Music review: Electronic pop stalwarts Ladytron return, Woman's Hour release post-breakup album

Indiepop/Electronic

LADYTRON

Ladytron

!K7

4 stars

Indiepop/Electronic

EPHYRA

Woman’s Hour

Practise Music

3.5 stars

SINGAPORE – After eight years and a couple of false starts, British indie/electronic stalwarts Ladytron have finally made a comeback with their sixth album.

It is somewhat fitting that the Liverpool quartet, who went on hiatus after releasing 2011’s Gravity The Seducer, have gone for a self-titled release.

While Gravity made a detour with a lush and lilting sound, the new tracks see the band going back to the dense, icy and android-chic vibes of their earlier outputs.

Beneath the synths, dance-worthy beats and reverb-laden harmonies lie distinct sinister undertones.

“We are sirens of the apocalypse,” singers Helen Marnie and Mira Aroyo croon in The Island, which can be seen as a take on current political and social travails, while The Animals sees them lamenting that “there’s no love”.

The evil-clown theatrics of the song Horrorscope even feature live drums from Igor Cavalera, formerly from Brazilian metal veterans Sepultura.

You’ve Changed is a curious blend of assertive pop and ominous disco while album opener Until The Fire gallops with an urgent pace.

The band sounds defiant in Deadzone (“My resistance is your weakness”) and pulls off intricate and layered vocals on Far From Home.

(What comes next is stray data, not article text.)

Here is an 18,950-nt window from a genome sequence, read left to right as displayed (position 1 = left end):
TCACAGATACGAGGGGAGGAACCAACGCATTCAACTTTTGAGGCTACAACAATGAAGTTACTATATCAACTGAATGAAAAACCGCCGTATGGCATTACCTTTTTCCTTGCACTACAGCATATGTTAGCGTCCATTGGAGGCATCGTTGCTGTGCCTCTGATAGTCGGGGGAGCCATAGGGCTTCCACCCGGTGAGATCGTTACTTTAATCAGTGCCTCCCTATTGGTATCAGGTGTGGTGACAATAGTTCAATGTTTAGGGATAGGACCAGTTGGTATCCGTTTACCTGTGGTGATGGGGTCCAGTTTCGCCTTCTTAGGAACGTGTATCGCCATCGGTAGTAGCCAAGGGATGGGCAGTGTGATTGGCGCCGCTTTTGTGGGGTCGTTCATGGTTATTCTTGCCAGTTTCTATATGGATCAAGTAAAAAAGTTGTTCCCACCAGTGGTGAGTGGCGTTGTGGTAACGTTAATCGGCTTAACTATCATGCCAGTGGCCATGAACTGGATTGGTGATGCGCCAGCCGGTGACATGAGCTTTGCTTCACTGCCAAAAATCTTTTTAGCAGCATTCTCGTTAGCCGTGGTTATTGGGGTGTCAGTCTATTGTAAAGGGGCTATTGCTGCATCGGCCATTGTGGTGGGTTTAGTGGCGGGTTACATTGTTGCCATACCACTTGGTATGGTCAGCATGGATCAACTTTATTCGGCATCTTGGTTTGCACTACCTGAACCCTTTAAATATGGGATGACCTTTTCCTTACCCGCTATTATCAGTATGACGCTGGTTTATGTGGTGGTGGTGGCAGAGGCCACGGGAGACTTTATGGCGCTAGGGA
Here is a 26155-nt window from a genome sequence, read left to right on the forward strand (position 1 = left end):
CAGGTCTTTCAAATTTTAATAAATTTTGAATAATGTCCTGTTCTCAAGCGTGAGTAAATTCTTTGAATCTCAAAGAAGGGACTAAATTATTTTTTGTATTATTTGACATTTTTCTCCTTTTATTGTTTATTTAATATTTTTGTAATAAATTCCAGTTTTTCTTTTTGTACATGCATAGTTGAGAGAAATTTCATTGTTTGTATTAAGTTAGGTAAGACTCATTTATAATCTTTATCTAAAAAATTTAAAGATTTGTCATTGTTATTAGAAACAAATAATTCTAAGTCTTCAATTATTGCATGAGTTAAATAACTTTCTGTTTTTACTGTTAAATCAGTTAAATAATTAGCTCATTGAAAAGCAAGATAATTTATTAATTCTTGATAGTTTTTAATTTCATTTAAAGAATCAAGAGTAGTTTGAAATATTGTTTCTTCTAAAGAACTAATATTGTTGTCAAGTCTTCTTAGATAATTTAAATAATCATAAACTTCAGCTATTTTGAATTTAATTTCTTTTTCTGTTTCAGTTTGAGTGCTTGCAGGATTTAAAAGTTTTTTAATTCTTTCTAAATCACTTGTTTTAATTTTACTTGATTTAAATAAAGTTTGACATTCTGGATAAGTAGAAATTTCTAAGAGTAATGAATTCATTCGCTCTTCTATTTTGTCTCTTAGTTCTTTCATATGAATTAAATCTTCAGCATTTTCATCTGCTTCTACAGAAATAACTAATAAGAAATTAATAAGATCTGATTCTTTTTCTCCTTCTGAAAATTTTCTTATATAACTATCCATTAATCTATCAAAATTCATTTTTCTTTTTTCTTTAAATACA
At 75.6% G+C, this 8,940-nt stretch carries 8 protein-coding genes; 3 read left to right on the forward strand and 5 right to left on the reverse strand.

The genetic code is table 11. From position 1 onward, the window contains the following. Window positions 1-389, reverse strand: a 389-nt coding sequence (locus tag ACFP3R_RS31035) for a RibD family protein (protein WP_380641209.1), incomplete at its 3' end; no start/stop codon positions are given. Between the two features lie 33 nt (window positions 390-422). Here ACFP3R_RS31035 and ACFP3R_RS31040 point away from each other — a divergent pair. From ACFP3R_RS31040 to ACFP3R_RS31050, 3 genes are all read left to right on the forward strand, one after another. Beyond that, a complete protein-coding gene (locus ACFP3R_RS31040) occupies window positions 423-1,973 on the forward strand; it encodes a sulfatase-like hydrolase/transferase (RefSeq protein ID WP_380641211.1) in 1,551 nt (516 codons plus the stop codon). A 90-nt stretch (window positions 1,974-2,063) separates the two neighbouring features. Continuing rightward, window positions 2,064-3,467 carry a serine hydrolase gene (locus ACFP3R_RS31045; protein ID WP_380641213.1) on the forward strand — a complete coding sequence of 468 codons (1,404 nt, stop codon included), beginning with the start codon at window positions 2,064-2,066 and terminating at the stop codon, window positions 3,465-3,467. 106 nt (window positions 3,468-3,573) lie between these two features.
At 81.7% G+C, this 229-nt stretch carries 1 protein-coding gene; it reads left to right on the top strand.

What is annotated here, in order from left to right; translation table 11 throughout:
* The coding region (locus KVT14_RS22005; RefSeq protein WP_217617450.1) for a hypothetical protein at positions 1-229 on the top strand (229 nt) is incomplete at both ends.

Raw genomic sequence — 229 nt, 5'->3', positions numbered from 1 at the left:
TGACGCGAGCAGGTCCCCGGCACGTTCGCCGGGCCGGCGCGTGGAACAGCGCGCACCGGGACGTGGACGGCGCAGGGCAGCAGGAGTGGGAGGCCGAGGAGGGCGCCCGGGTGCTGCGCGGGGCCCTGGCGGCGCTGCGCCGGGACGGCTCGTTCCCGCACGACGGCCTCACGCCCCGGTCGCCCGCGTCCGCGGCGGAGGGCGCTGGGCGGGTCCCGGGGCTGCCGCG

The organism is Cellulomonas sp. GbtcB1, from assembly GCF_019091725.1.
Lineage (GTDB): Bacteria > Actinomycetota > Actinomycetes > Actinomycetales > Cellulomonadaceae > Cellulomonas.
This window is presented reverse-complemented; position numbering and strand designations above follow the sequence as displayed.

Like Ladytron, Ephyra marks a return of sorts for fellow British band Woman’s Hour.

The group actually broke up in 2016 while recording the follow-up to their acclaimed 2014 debut Conversations.

After some time away from one another, the trio, comprising Josh Hunnisett (keyboards) and siblings Fiona (vocals) and William Burgess (guitars), decided to finish up the recordings and release them anyway.

The pressures of following up on the critical success of their debut seem to be reflected in the songs.

The sparse and ethereal Luke might read like a love song on the surface but there are shades of the communication issues that the band has said affected their ability to work with each other – “Look, am I shouting in a vacuum? / Can you hear me?”

The melancholic strain of Removal Of Hope seems to cement the finality of their decision to disband.

Album opener Don’t Speak is positively haunting, driven by synth arpeggios and Fiona’s yearning voice, while I Can’t Take You Seriously envelopes the listener in a blissful haze.

The trio’s art-pop tendencies come to the fore on From Eden To Exile Then Into Dust, an adventurous and intricately crafted tune that features unexpected twists and turns.

It’s a shame then that we probably will not be hearing more from them.

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